CULTURE OF THE VALLEY
PRECOLONIAL HISTORY OF THE MILLSTONE RIVER VALLEY
THE DUTCH SETTLERS
THE DUTCH SETTLERS
Dutch Culture in the Millstone River Valley
Brooklyn, Staten Island, and Manhattan were the principal source of settlers to take up land in the Millstone Valley and turn it into well- tended farms yielding abundance for themselves and great quantities of wheat to feed the growing East Coast cities. These Jersey Dutch were actually a fusion of peoples who had been induced by the Dutch West India Company to settle at the mouth of the Hudson River where intermingling, intermarriage, and the strength of Dutch culture had prevailed to give Walloons, Flemings, French Huguenots, German Lutherans and Poles a common language, customs, and adherence to the Dutch Reformed Church.
When cheap land, low taxes, religious liberty, and self-government became available to them under the East Jersey Proprietors at the beginning of the 18th century, these were strong inducements to migrate across the Hudson River to farmland of their own. Politics and commerce beyond what immediately concerned them was of little interest. Their efforts and interest were directed to farm and family. These industrious, neat, and peaceful people made the valley a place of well-cultivated fields, flourishing orchards, and bright with flowers.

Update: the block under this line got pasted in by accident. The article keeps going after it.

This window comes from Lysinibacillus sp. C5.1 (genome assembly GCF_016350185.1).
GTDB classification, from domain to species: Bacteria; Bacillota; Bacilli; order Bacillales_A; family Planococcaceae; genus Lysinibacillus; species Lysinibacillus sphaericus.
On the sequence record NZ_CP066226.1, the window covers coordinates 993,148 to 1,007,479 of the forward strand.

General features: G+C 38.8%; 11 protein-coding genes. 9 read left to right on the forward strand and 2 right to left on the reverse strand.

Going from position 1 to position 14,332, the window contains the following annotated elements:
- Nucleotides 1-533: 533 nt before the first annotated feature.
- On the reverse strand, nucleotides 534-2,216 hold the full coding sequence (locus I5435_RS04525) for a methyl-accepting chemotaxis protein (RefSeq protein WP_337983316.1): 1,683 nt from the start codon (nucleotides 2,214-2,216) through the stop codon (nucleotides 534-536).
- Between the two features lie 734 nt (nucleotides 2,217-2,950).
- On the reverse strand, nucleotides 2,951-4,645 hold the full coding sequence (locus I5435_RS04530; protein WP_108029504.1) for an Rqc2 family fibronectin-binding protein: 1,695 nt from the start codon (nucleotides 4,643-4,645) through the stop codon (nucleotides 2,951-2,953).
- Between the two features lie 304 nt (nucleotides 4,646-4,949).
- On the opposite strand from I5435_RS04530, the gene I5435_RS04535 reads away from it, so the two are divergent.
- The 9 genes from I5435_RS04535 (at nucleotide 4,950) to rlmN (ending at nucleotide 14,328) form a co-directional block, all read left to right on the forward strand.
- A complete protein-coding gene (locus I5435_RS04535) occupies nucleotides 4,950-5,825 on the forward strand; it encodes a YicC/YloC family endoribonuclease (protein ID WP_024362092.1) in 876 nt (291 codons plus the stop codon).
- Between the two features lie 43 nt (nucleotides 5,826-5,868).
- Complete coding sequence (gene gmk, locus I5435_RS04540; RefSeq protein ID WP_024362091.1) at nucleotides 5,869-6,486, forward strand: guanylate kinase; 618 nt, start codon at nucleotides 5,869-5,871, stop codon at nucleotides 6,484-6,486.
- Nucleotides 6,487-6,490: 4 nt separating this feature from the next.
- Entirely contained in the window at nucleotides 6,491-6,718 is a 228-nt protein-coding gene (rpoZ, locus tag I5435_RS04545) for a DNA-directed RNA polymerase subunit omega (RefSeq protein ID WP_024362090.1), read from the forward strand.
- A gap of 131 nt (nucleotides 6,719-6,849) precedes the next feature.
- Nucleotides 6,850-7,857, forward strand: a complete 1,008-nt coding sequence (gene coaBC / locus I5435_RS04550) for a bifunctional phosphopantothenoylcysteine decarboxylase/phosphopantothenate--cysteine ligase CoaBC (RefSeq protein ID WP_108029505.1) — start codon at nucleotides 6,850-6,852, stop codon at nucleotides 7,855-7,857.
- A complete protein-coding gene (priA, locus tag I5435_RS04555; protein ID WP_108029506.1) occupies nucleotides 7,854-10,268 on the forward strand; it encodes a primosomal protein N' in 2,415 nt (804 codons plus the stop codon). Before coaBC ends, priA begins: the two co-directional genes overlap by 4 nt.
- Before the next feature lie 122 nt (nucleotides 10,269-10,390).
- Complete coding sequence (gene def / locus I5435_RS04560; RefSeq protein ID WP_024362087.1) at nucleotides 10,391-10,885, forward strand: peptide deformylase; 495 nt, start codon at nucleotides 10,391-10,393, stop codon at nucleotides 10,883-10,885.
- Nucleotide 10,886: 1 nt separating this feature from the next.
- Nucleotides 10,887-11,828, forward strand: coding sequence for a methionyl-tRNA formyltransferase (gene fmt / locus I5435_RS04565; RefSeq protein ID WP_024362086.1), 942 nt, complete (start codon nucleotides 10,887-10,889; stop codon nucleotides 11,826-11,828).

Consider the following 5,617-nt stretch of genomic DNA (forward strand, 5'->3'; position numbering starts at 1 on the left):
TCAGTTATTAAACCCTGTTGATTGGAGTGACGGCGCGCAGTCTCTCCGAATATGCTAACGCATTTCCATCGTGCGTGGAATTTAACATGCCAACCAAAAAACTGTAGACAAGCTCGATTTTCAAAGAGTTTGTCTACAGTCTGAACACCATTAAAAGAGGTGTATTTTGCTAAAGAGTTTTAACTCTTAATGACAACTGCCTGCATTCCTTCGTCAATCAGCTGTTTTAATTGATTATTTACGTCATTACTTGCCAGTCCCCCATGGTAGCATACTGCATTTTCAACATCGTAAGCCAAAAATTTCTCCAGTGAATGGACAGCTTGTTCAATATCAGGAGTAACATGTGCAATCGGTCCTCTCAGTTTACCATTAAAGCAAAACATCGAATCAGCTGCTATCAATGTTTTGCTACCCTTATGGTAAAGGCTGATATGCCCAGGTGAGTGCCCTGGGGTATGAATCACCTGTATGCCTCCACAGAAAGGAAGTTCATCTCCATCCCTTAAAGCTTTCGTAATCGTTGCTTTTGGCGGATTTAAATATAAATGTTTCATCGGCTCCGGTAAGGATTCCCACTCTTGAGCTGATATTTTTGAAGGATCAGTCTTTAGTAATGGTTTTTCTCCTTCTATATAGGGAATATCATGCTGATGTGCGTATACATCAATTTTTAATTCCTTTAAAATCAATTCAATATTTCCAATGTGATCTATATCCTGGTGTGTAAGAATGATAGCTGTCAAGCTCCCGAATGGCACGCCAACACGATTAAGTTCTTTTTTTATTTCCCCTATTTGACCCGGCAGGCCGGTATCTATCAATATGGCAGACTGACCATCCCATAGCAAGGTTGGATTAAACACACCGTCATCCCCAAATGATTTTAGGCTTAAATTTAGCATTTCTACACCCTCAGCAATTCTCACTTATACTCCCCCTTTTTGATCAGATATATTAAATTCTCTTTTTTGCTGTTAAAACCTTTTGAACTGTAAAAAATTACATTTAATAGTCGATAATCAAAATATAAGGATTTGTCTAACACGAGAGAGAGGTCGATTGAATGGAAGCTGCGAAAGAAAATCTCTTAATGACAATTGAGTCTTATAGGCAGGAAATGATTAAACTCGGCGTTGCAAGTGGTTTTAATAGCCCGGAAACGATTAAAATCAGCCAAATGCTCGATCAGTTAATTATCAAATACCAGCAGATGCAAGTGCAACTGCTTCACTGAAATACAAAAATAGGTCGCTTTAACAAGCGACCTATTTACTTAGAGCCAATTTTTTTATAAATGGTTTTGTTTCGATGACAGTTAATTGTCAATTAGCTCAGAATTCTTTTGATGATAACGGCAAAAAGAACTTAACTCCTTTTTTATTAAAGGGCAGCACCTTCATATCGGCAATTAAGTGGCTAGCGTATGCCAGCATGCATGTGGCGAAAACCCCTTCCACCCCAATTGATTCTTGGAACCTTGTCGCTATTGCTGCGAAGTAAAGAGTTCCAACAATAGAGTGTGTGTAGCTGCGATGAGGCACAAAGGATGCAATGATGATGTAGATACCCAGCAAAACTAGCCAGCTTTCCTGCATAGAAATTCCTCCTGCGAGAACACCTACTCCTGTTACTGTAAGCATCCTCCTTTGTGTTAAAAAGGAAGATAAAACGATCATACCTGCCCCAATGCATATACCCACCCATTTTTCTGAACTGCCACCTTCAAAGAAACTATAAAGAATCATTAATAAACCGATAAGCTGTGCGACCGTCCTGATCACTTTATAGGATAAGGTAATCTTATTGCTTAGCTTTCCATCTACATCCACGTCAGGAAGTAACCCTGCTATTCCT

The Dutch brought with them a distinctive method of using heavy timbers for construction, and used it to build capacious barns with gently sloping roofs and big center doors. A few of them still survive. As prosperity grew, that framing technique was used for houses and big, handsome churches. The Dutch also brought with them a custom of slave holding, but rarely owned more than one or two slaves, who were kept as laborers on their farms.
Insular in their habits and strongly attached to their lands, the Dutch were slow to change their ways. The Dutch language continued to be spoken among them for almost one hundred years, and they remained a close-knit community into the 20th century.